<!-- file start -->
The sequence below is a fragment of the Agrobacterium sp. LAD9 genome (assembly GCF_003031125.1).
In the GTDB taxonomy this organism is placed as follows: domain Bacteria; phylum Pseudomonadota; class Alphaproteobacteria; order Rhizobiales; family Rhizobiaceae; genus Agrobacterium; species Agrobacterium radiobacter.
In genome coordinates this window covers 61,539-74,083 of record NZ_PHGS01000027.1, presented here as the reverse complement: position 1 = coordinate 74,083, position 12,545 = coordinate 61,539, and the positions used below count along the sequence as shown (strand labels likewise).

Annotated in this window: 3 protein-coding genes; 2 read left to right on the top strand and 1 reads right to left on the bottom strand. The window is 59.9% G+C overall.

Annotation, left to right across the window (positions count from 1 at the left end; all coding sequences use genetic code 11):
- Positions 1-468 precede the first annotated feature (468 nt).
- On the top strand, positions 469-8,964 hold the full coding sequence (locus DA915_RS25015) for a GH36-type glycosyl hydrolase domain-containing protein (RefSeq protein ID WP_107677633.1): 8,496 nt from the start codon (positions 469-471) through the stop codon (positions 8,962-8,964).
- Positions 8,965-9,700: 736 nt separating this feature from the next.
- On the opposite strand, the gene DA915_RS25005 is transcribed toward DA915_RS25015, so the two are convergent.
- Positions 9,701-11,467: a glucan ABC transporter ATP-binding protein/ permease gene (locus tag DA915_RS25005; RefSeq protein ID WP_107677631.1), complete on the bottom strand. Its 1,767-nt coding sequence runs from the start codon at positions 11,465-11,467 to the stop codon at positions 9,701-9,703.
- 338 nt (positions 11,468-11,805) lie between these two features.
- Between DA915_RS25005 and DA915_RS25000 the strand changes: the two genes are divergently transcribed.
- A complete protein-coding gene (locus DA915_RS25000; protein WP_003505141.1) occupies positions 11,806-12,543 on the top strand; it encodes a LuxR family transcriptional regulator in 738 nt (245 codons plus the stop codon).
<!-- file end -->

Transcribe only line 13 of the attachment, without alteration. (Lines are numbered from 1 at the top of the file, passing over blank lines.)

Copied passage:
- A complete protein-coding gene (locus DA915_RS25000; protein WP_003505141.1) occupies positions 11,806-12,543 on the top strand; it encodes a LuxR family transcriptional regulator in 738 nt (245 codons plus the stop codon).